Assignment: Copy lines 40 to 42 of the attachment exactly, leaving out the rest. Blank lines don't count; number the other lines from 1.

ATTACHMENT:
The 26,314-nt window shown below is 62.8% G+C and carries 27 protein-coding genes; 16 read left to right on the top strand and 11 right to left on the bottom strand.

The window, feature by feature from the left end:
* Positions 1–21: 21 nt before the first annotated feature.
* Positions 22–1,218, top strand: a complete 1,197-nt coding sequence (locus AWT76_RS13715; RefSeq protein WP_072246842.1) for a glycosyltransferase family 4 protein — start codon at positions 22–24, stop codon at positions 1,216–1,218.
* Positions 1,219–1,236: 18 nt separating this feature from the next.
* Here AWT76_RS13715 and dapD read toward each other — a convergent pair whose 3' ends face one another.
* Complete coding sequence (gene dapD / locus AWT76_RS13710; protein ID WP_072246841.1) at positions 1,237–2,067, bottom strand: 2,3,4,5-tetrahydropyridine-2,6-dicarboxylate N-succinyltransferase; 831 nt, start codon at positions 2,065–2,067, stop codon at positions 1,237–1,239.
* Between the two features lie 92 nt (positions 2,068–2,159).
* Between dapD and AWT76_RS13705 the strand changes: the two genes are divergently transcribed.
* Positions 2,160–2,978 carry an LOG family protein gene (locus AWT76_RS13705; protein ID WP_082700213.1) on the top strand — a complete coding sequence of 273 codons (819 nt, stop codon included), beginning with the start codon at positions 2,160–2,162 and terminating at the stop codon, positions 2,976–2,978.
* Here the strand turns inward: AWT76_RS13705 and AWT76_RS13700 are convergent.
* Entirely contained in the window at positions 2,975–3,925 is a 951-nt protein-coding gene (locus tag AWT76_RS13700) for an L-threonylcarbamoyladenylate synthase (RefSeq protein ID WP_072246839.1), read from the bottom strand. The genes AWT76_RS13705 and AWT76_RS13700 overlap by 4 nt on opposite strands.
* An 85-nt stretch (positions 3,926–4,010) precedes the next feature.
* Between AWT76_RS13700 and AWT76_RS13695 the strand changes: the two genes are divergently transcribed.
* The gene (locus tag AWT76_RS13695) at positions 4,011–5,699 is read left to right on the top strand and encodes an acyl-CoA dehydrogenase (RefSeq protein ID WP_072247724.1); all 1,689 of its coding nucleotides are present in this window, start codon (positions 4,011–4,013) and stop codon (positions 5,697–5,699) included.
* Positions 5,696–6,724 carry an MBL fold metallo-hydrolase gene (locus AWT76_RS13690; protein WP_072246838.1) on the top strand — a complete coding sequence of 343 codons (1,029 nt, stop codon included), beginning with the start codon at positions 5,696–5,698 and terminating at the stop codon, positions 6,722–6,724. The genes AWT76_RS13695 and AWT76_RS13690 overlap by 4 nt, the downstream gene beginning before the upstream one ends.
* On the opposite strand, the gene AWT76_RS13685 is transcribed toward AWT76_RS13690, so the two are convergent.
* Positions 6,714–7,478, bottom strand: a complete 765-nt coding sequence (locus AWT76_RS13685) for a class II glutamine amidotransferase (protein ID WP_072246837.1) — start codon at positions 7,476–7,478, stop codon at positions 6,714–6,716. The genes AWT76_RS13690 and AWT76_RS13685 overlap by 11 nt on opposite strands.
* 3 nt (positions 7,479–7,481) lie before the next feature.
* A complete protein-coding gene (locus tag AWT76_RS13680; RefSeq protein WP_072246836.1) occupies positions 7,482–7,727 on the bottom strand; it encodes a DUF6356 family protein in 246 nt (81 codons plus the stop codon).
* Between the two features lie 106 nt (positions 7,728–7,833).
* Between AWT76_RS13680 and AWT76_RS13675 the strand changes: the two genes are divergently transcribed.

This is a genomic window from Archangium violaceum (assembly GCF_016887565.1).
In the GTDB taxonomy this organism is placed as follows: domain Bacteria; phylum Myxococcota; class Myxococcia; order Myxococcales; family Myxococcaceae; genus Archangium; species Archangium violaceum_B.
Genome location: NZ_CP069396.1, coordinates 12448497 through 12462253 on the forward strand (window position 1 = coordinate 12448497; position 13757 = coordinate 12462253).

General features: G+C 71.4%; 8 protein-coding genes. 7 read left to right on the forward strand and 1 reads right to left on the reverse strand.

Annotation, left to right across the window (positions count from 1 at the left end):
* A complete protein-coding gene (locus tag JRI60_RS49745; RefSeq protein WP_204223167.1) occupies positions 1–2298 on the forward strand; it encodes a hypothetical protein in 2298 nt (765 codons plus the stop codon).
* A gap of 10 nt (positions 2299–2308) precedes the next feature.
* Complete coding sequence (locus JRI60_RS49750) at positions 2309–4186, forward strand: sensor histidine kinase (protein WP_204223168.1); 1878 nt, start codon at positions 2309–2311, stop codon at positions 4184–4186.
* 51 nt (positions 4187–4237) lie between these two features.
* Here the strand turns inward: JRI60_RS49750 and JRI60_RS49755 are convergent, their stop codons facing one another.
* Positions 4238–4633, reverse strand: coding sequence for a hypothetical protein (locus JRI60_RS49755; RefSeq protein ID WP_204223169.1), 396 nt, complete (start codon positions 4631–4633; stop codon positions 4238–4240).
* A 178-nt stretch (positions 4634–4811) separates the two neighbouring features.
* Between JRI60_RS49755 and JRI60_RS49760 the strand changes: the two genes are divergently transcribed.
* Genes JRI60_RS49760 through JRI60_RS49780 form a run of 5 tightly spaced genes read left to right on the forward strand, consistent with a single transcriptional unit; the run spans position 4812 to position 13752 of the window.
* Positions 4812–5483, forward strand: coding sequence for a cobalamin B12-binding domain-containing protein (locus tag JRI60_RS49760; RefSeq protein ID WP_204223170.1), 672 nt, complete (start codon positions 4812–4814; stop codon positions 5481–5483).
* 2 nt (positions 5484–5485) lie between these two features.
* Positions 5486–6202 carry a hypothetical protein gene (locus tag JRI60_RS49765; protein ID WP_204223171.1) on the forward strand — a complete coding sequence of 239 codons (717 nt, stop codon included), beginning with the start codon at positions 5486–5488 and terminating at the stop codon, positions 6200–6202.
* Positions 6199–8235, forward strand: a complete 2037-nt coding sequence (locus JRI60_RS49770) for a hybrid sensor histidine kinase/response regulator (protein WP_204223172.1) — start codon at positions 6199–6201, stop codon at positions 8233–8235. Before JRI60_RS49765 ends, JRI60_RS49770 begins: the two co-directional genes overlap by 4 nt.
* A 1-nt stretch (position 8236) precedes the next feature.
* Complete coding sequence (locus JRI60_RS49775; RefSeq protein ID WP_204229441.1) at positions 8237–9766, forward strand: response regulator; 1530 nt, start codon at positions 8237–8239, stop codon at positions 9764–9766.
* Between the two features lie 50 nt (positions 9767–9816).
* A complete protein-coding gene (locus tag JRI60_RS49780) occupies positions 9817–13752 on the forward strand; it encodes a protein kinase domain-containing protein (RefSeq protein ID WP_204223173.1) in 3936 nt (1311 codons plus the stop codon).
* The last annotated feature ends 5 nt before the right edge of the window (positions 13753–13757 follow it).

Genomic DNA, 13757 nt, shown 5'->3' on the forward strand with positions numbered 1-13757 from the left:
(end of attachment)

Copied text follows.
* Positions 6199–8235, forward strand: a complete 2037-nt coding sequence (locus JRI60_RS49770) for a hybrid sensor histidine kinase/response regulator (protein WP_204223172.1) — start codon at positions 6199–6201, stop codon at positions 8233–8235. Before JRI60_RS49765 ends, JRI60_RS49770 begins: the two co-directional genes overlap by 4 nt.
* A 1-nt stretch (position 8236) precedes the next feature.
* Complete coding sequence (locus JRI60_RS49775; RefSeq protein ID WP_204229441.1) at positions 8237–9766, forward strand: response regulator; 1530 nt, start codon at positions 8237–8239, stop codon at positions 9764–9766.